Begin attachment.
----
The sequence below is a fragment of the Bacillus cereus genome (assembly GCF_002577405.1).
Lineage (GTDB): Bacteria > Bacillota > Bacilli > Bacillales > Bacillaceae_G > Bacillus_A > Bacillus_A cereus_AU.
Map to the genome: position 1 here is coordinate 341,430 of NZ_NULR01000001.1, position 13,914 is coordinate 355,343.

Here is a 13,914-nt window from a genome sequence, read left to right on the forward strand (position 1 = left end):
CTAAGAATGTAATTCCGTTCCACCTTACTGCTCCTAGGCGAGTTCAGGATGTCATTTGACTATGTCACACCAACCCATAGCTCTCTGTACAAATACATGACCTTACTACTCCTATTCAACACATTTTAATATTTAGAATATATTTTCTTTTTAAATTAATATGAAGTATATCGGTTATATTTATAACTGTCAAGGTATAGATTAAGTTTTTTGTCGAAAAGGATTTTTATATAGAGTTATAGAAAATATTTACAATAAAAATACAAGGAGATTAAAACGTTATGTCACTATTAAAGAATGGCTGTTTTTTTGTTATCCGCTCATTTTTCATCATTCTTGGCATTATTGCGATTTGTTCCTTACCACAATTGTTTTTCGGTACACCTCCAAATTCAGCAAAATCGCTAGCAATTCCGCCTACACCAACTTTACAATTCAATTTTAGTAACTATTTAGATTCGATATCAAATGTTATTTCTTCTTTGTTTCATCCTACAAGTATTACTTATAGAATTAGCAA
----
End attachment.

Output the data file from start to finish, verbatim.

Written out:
The sequence below is a fragment of the Bacillus cereus genome (assembly GCF_002577405.1).
Lineage (GTDB): Bacteria > Bacillota > Bacilli > Bacillales > Bacillaceae_G > Bacillus_A > Bacillus_A cereus_AU.
Map to the genome: position 1 here is coordinate 341,430 of NZ_NULR01000001.1, position 13,914 is coordinate 355,343.

Here is a 13,914-nt window from a genome sequence, read left to right on the forward strand (position 1 = left end):
CTAAGAATGTAATTCCGTTCCACCTTACTGCTCCTAGGCGAGTTCAGGATGTCATTTGACTATGTCACACCAACCCATAGCTCTCTGTACAAATACATGACCTTACTACTCCTATTCAACACATTTTAATATTTAGAATATATTTTCTTTTTAAATTAATATGAAGTATATCGGTTATATTTATAACTGTCAAGGTATAGATTAAGTTTTTTGTCGAAAAGGATTTTTATATAGAGTTATAGAAAATATTTACAATAAAAATACAAGGAGATTAAAACGTTATGTCACTATTAAAGAATGGCTGTTTTTTTGTTATCCGCTCATTTTTCATCATTCTTGGCATTATTGCGATTTGTTCCTTACCACAATTGTTTTTCGGTACACCTCCAAATTCAGCAAAATCGCTAGCAATTCCGCCTACACCAACTTTACAATTCAATTTTAGTAACTATTTAGATTCGATATCAAATGTTATTTCTTCTTTGTTTCATCCTACAAGTATTACTTATAGAATTAGCAA